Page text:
New Progress in Research on Microbial Subspecies Identification Method Made by Professor Ning Kang and His Team

October 12, 2018 (Correspondent: Tan Chongyang)  On October 5, a research paper about Strain-GeMS (, a microbial subspecies identification method invented by Ning Kang, a professor from the College of Life Science & Technology, and his team, was published online in the Oxford University Press publication Bioinformatics (2017 impact factor of 5.481).

Professor Ning Kang is the corresponding author. Tan Chongyang, a graduate student of the College of Life Science & Technology, and Cui Wei, a lecturer from Nankai University, are the co-first authors. Based on ConStrains, an established subspecies identification method, Ning’s team provides a more accurate microbial subspecies identification method by integrating Multi-GeMS with SNP-flow, PAM, etc. They compared the simulation data of Strain-GeMS with those of other existing methods like ConStrains, Midas and Sigma to verify its accuracy in subspecies identification. Meanwhile, Strain-GeMS was applied to the data of the intestinal microorganisms carried by the Hadza people, revealing the seasonal variations of the emergence of subspecies.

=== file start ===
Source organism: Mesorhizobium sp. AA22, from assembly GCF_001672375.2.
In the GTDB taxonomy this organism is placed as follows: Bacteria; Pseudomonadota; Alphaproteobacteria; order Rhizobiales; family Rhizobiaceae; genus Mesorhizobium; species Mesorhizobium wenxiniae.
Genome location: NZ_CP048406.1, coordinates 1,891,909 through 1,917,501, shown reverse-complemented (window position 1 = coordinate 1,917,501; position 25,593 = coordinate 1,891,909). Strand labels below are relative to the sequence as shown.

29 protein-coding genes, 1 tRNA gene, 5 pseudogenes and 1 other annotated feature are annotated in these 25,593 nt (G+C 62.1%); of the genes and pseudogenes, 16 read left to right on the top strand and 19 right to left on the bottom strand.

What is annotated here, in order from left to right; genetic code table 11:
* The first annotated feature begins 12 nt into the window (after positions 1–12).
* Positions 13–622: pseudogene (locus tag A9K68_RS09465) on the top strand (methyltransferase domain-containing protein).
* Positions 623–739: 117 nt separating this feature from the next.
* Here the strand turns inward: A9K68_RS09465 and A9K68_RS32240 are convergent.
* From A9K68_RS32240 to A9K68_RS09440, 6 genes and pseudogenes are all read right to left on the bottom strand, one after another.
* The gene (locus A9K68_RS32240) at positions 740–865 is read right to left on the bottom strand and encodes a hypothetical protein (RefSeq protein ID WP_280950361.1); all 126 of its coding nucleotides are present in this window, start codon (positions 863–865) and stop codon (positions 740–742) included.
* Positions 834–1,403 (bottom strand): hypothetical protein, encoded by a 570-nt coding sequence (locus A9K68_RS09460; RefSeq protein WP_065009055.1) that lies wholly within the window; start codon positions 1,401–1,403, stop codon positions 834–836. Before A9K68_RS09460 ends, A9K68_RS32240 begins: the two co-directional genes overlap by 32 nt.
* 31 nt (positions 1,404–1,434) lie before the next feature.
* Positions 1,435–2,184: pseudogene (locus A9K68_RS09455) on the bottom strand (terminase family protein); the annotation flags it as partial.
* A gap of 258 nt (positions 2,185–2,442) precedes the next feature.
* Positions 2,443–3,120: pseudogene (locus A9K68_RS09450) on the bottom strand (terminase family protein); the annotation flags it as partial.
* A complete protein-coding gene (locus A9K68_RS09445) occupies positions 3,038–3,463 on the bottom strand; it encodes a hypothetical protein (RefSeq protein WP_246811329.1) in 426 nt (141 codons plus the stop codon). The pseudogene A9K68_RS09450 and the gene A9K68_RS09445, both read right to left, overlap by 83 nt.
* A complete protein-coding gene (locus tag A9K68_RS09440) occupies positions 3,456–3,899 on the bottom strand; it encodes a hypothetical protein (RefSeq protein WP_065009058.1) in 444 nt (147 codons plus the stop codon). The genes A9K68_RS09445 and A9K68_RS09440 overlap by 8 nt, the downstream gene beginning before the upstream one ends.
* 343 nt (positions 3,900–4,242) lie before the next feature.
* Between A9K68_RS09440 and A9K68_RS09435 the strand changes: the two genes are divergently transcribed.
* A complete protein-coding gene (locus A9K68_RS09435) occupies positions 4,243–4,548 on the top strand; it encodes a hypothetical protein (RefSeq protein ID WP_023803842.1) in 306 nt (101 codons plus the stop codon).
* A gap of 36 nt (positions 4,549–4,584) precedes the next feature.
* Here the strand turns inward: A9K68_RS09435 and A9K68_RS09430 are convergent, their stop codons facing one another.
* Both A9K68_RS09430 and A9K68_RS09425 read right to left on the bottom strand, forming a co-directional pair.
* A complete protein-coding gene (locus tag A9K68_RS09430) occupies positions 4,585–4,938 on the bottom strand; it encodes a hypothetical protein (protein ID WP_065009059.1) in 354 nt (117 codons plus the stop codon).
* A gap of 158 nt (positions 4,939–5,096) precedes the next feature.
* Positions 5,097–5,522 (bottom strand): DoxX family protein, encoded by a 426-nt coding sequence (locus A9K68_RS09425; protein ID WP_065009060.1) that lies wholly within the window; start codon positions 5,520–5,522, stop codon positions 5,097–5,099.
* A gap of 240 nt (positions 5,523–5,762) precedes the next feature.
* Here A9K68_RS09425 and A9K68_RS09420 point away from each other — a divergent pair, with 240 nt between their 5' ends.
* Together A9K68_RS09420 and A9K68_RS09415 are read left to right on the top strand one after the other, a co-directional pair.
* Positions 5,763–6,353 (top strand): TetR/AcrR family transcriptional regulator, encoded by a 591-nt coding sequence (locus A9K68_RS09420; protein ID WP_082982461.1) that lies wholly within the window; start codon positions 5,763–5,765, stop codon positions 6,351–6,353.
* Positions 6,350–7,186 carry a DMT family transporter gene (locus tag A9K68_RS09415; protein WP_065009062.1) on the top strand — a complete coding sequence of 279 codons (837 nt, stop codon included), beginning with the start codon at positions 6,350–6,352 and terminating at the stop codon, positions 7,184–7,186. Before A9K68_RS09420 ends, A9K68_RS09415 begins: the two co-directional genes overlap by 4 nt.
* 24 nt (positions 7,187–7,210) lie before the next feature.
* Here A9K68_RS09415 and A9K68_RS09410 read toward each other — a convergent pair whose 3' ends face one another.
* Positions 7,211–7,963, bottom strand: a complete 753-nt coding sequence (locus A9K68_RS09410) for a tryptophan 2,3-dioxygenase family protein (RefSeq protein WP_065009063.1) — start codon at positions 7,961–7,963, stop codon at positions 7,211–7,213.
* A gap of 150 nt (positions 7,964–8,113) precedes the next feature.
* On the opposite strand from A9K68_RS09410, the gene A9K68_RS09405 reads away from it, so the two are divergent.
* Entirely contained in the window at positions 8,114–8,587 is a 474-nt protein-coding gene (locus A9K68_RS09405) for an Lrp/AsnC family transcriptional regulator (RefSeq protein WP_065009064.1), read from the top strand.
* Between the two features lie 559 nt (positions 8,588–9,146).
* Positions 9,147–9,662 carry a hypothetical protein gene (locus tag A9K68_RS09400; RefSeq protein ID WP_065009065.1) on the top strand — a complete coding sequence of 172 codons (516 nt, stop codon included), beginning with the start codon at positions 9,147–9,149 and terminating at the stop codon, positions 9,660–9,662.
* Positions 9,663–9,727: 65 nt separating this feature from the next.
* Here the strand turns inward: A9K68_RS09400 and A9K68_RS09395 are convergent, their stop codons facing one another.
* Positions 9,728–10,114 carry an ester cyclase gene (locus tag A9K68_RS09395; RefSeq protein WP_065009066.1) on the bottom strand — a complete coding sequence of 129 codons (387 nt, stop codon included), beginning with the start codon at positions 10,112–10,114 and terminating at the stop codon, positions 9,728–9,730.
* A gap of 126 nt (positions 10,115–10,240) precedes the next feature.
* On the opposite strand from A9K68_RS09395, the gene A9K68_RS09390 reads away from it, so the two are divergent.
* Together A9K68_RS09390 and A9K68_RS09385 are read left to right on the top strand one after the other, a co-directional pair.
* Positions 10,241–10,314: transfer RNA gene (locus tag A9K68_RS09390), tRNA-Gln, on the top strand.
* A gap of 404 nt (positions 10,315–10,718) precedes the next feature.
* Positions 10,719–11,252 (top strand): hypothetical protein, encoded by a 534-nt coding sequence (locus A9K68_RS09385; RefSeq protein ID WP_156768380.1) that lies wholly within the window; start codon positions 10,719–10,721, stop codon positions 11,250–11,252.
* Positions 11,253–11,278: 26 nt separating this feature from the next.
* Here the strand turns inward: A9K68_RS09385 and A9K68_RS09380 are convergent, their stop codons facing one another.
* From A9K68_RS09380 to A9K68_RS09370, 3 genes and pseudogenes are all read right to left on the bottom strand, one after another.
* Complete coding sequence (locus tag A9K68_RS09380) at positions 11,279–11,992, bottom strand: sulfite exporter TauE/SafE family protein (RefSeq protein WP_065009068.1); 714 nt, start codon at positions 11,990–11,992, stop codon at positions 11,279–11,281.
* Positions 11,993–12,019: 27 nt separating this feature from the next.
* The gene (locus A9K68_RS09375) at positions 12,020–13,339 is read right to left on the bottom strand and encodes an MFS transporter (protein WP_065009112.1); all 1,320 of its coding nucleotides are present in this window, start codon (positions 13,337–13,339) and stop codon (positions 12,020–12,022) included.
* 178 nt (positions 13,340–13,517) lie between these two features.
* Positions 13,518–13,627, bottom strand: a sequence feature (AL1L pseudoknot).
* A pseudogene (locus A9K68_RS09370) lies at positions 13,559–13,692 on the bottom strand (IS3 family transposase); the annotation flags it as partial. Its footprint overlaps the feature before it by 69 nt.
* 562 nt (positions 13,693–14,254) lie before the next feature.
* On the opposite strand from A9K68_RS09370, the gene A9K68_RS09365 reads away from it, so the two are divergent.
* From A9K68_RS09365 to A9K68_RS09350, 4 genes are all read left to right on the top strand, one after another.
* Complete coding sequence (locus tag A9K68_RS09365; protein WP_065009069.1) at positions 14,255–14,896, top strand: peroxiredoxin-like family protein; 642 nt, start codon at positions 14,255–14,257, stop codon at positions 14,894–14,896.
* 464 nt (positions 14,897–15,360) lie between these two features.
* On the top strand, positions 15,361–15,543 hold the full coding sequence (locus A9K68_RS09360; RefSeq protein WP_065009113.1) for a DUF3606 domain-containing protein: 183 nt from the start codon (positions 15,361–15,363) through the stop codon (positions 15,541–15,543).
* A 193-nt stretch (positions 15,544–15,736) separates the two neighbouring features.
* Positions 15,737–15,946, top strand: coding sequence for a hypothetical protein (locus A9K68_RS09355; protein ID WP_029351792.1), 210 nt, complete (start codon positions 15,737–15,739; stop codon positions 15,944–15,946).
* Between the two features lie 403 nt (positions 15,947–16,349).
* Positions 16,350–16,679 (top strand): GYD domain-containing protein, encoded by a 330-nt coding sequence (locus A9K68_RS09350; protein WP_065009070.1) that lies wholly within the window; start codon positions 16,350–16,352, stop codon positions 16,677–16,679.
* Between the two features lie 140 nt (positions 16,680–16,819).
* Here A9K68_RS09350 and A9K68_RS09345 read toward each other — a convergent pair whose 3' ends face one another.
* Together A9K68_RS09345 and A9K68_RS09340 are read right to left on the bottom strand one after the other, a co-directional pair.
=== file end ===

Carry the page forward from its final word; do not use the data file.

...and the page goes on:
It is known that many human diseases are related to a single microorganism or a group of microorganisms, such as type 2 diabetes (T2D), obesity, cancer and some immune-related diseases. Different strains in the same species may have completely different effects on human health. For example, Escherichia coli O157: H7 is a highly virulent strain, while most other strains of Escherichia coli are not pathogenic. Applying subspecies identification in the analysis of human intestinal tracts and various environmental microbial communities will give us a new understanding of the existence of subspecies in different environments and their geographical distribution, dominance and sustainable emergence. Through identifying some specific pathogenic strains, we will be also able to apply subspecies identification in epidemiological surveillance and medical diagnosis to improve human health.

Link to article:

Hot Events